Pathophysiology in Reye syndrome involves severe, generalized suppression of mitochondrial function, resulting in disturbances in fatty acid metabolism and carnitine function. The reasons for mitochondrial dysfunction are unknown.2 The activity of hepatic enzymes including ornithine transcarbamylase (OTC), carbamoyl phosphate synthetase (CPS), and pyruvate dehydrogenase are severely reduced. Hyperammonemia occurs because of acquired deficiency in the activity of OTC and CPS. The major pathologic lesion is microvesicular fatty accumulation in the liver. Electron microscopy shows characteristic changes in mitochondrial morphology. Similar pathologic changes are seen in the brain, with marked edema.
Reye syndrome exhibits a stereotypical biphasic course and usually occurs in a previously healthy child. Again, there is an etiologic link between Reye syndrome and the use of aspirin and viral infections. An upper respiratory tract infection or chicken pox is followed by an interval in which the child has seemingly recovered. Then, sudden onset of vomiting starts within 5 to 7 days of the viral illness. Delirium, followed by combative behavior, rapidly progresses to seizures, coma, and death.
Usually there are associated abnormalities of liver function with slight-to-moderate liver enlargement. Jaundice is not present at onset. Focal neurologic signs are usually absent. Cerebrospinal fluid pressure, however, is elevated. Although this case patient presented with mild abdominal complaints, he was found to have right-upper-quadrant abdominal tenderness on clinical evaluation. Assessment of liver function revealed marked elevation of liver enzymes, prompting the diagnosis of Reye syndrome. A review of the literature shows that abdominal pain, as seen in this case, is an uncommon presenting symptom of Reye syndrome. In atypical cases such as this patient, early diagnosis can be aided by a high level of clinical suspicion and assessment of liver function.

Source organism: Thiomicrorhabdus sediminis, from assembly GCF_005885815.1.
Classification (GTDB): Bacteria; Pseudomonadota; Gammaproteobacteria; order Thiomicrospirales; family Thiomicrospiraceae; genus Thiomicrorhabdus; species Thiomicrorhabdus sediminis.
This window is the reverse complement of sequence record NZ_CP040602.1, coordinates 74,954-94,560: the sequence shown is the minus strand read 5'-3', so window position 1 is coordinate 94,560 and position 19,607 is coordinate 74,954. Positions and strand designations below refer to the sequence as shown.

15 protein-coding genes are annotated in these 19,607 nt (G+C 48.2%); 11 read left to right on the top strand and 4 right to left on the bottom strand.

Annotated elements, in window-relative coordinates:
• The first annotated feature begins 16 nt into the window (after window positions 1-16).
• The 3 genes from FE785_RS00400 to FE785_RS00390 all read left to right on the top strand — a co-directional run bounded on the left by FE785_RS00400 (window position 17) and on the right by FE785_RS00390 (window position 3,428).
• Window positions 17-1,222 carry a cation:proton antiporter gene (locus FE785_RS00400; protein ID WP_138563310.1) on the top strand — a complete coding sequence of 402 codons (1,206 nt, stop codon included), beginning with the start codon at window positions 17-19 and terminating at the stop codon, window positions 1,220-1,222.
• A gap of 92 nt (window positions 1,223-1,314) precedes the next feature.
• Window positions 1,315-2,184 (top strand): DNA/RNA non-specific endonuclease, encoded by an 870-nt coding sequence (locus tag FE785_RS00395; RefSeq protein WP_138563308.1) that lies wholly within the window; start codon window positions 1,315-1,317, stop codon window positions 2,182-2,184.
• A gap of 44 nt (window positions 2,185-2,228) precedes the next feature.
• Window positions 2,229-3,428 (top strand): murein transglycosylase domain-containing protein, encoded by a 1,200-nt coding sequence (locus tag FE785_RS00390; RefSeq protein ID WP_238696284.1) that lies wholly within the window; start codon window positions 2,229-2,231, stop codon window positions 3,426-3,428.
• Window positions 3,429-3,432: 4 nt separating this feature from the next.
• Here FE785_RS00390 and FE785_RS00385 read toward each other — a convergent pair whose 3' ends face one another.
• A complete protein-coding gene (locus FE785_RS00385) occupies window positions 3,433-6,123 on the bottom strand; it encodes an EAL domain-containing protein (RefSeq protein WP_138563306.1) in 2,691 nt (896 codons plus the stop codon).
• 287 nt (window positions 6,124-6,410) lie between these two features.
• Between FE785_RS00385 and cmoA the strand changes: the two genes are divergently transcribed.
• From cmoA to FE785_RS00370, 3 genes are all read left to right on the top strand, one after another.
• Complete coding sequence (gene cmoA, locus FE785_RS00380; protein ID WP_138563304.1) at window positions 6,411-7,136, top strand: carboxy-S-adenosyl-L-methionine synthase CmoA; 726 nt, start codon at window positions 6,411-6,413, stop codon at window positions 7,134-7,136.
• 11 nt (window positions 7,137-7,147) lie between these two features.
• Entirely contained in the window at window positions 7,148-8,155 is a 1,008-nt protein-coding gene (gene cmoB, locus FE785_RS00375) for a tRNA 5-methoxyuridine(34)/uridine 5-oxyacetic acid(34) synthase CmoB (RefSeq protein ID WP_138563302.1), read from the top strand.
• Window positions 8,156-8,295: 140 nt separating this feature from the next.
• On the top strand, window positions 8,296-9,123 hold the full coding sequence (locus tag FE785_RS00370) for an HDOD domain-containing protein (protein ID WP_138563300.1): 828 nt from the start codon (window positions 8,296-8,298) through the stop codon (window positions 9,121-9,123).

Disease progression is usually graded according to severity. Grades 1 through 3 represent mild-to-moderate illness. Grades 4 and 5 represent severe illness. The activity of mitochondrial enzyme glutamate dehydrogenase is greatly increased, and there is 3-fold or higher elevation in serum ammonia levels. Some patients have hypoprothrombinemia, which is refractory to vitamin K therapy. Hypoglycemia is characteristically seen in younger patients, although this patient did not have hypoglycemia.
In recent years, several inherited mitochondrial hepatopathies have been identified that produce an illness similar to Reye syndrome.5 In children younger than age 5 years, other metabolic diseases such as organic aciduria and defects in fatty acid oxidation metabolism like acyl-CoA dehydrogenase deficiency need to be investigated.
Management of Reye syndrome varies with severity of illness. All cases are hospitalized for observation and management. Aggressive therapies are needed in patients with rapid progression and neurologic deterioration. All patients should receive 10% to 15% glucose initially. In patients with cerebral edema, fluids should be restricted to two-thirds maintenance. In more severely ill patients, aggressive management of raised intracranial pressure is needed with intracranial pressure monitoring.
Despite aggressive management, the patient’s liver function deteriorated and his neurologic status worsened. He was electively intubated and transferred to a pediatric liver transplant center.
1. Weiner DL. Reye syndrome differential diagnoses. Medscape. Available at: http://emedicine.medscape.com/article/803683-differential. Updated April 2, 2015. Accessed December 8, 2015.
2. Balistreri WF. Reye syndrome and “Reye-like” diseases. In: Behrman RE, Kliegman RM, Jenson HB, eds. Nelson Textbook of Pediatrics. 16th ed. Philadelphia, PA: W.B. Saunders; 2000:1215-1216.
3. Belay ED, Bresee JS, Holman RC, Khan AS, Shahriari A, Schonberger LB. Reye’s syndrome in the United States from 1981 through 1997. N Engl J Med. 1999;340(18):1377-1382.
4. Hurwitz ES, Barrett MJ, Bregman D, et al. Public Health Service study of Reye’s syndrome and medications. Report of the main study. JAMA. 1987;257(14):1905-1911.
5. Greene CL, Blitzer MG, Shapira E. Inborn errors of metabolism and Reye syndrome: differential diagnosis. J Pediatr. 1988;113(1 pt 1):156-159.
Dr Nibhanipudi is professor of clinical emergency medicine, New York Medical College, Valhalla, New York. Dr Habal is assistant clinical professor of emergency medicine, New York Medical College. Dr Jain is attending physician-NICU at Kings County Hospital Center, Brooklyn, New York. The authors have nothing to disclose in regard to affiliations with or financial interests in any organizations that may have an interest in any part of this article.